MOULD                                                 1272                                 MOUNT VERNON

Mould (among plants). See Phycomy-cetes.

Moulting. See Molting.

Mound-Build'ers, the name given to the supposed race whose works, known as earthworks, are found in America, largely in the shape of mounds. There are many theories in regard to them. Some believe them to be the same as the American Indians, the ancestors either of the more civilized Indians found in the southern states or of the Aztecs in Mexico. Others consider them to have been a superior race, of whom nothing is known except these curious remains. From the contents of the mounds their builders seem to have been passing from the stone to the metal age, familiar with copper but possessing chiefly weapons and tools of stone. Some of the mounds seem to have been used as burial-places and others as temples. They are found in the Mississippi valley and in other parts of North America, but most extensively in Ohio, Indiana, Illinois and Missouri. They are mounds varying from 6 to 25 feet in height, though some of the temple-mounds reach higher. One in Illinois is 90 feet high and measures 700 by 500 feet at the base. They usually have a ditch around them, and often are in an inclosure, with low earth-walls and connecting passages, as one at Newark, O., which covers more than two square miles and has about 12 miles of embankments from 2 to 20 feet in height, and another at Marietta, O., covering a large square, with double walls inclosing a passage to the river. When used as burial places, the mounds rarely contain more than one skeleton. There also are curious figures of animals; one in the form of a serpent, 1,000 feet long and about five feet high, was discovered in Adams County, O. The period when the mounds were built is variously estimated. The Indians found in North America, when settled by Europeans, were very much behind the mound-builders in their arts of living, judging from thé remains found. The large trees growing on the mounds are another indication of their age; and the fact that they are never built on the lowest formed river-terraces, is thought to be another proof of their great age, which is estimated at from 1,800 to 2,000 years. See Ancient Monuments of the Mississippi Valley by Squier and Davis; Antiquities of Ohio by Shepherd; and Antiquities of Tennessee by Thurston.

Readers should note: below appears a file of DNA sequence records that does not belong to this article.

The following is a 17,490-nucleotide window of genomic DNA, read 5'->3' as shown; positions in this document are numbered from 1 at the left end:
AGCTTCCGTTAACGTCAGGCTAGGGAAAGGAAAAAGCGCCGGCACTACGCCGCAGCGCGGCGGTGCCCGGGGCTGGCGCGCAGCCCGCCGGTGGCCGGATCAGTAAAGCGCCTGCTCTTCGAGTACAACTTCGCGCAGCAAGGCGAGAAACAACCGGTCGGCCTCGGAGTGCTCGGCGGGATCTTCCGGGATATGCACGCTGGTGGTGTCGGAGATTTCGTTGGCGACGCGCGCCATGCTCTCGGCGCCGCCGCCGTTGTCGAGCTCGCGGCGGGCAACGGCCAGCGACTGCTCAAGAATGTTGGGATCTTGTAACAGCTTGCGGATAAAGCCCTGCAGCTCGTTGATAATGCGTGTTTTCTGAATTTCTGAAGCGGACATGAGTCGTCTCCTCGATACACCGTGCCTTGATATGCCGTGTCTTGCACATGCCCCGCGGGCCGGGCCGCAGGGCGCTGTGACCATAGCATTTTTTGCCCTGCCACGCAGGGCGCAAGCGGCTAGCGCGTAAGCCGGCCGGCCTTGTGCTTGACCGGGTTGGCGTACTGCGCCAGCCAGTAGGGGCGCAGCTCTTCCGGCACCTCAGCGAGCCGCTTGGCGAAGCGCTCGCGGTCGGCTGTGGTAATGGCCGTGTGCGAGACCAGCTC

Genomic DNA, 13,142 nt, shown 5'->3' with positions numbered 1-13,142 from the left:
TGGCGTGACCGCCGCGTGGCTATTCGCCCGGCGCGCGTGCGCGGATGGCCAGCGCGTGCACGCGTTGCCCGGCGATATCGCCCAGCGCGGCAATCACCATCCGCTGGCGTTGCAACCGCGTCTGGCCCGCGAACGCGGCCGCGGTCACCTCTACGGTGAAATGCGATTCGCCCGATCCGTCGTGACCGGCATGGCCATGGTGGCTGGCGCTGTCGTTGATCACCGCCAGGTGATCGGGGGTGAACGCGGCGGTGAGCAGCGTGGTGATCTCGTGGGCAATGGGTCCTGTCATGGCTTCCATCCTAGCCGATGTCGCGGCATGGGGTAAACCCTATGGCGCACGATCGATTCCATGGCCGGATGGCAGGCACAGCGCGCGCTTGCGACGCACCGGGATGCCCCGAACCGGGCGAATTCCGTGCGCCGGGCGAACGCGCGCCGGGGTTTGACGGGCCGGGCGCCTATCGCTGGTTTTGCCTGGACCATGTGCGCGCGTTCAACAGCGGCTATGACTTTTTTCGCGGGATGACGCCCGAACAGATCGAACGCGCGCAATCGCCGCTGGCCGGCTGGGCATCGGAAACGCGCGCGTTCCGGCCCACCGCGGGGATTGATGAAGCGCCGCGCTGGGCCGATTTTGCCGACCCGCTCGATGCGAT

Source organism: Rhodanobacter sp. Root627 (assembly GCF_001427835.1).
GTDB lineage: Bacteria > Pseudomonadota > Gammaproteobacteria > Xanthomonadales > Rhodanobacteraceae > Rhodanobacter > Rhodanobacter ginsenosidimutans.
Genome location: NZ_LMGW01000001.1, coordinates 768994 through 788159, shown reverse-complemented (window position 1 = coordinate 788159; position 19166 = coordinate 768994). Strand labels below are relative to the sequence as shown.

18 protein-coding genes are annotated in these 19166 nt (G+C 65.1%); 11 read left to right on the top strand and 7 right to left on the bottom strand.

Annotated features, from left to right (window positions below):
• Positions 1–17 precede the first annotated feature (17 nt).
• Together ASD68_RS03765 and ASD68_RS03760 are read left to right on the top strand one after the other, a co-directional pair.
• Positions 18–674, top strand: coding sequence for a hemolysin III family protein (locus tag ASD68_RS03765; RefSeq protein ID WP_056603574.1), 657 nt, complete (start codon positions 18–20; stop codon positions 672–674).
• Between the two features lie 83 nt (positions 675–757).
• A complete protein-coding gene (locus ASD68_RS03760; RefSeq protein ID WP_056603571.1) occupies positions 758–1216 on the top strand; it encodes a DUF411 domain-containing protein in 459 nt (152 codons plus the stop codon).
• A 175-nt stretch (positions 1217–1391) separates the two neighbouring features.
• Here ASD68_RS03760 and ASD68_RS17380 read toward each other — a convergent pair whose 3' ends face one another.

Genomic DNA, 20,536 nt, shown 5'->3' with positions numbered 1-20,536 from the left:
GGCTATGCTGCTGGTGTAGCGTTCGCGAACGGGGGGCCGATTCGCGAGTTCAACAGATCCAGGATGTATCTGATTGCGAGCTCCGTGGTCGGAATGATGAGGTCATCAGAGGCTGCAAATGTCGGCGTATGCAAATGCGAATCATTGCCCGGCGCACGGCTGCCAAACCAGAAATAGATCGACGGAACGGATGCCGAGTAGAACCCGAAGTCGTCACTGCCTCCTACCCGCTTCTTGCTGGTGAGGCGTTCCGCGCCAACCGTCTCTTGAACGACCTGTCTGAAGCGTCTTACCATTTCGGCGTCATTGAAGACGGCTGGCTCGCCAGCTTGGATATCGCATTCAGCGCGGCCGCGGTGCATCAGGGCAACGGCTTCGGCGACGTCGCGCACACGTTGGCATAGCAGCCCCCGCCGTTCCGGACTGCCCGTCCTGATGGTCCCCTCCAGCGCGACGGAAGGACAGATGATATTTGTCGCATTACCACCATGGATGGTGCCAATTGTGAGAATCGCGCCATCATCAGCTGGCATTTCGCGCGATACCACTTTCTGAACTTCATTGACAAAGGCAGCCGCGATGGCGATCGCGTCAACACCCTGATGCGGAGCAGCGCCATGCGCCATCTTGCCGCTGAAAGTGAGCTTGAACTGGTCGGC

Moun'tain Sheep, wild sheep that dwells in the "bad lands" and high on the mountains. It is persistently hunted, its flesh is valued and its massive, circling horns are coveted as trophies. Steepest crag it can climb, and dash at great speed down steepest declivity, wonderful stories being told of its agility and feats of endurance. Six

species are found in North America, scattered through the mountains from Mexico into Alaska. The best known is the bighorn, often called the Rocky Mountain sheep; but it has been slaughtered so ruthlessly that its numbers are fast decreasing. A large ram sometimes weighs 300 pounds. The general color is gray-brown, with a light yellow patch on the hindquarters. The horns of one specimen are said to have measured 52 J inches in length, with a basal circumference of 18 J inches. The white mountain-sheep is found in various portions of Alaska. See Hornaday's American Natural History.

Mount Car'mel, Pa., a borough in Northumberland County, in eastern central Pennsylvania, 28 miles east of Sunbury. It lies in the anthracite region, on the Lehigh Valley, Pennsylvania and Philadelphia and Reading railroads. It has three banks, a shirt factory, stocking factory, foundry and planing mill. The town has gained about 5,000 inhabitants in the past decade, its present population being i7,532-

Mount Holyoke (hol'yok) College, a college for women at South Hadley, Mass., founded by Mary Lyon. It was chartered in 1836 as Mount Holyoke Seminary, and was long maintained under this name as a seminary of high grade. In 1893 it was rechartered as Mount Holyoke College and the institution was placed in educational facilities and requirements on a standing with the colleges for young men. It has a faculty of 85 and the students number 754-

Mount McKinley is in south-central Alaska, 150 miles north of the head of Cook's Inlet. It is surrounded by irregular mountains of much inferior height, from among which it towers 20,464 feet above sea-level, the highest peak of North America. It is covered with snow, and down its sides creep many great glaciers.

Mount Ver'non, N. Y., a flourishing city in Westchester County, southeastern New York,.on the Bronx, 14 miles north of New York City. It is served by the New York Central and Hudson River and New York, New Haven and Hartford railroads. The town is prettily situated, and commands a fine view of Long Island Sound. It includes part of Eastchester and of Chester Hill, and has almost doubled its population in the past decade. It is largely occupied by New York business men as a place of residence. There are many fine churches and schools, a Carnegie Library, Mount Vernon Hospital, the Lucas Building, a postoffice, banks and an opera-house. It has a few industries, including manufactures of pens, rubber, jewelry and carriages. It has electric connection with New Rochelle, Yonkers and a number of other towns in the vicinity. Population 30,919.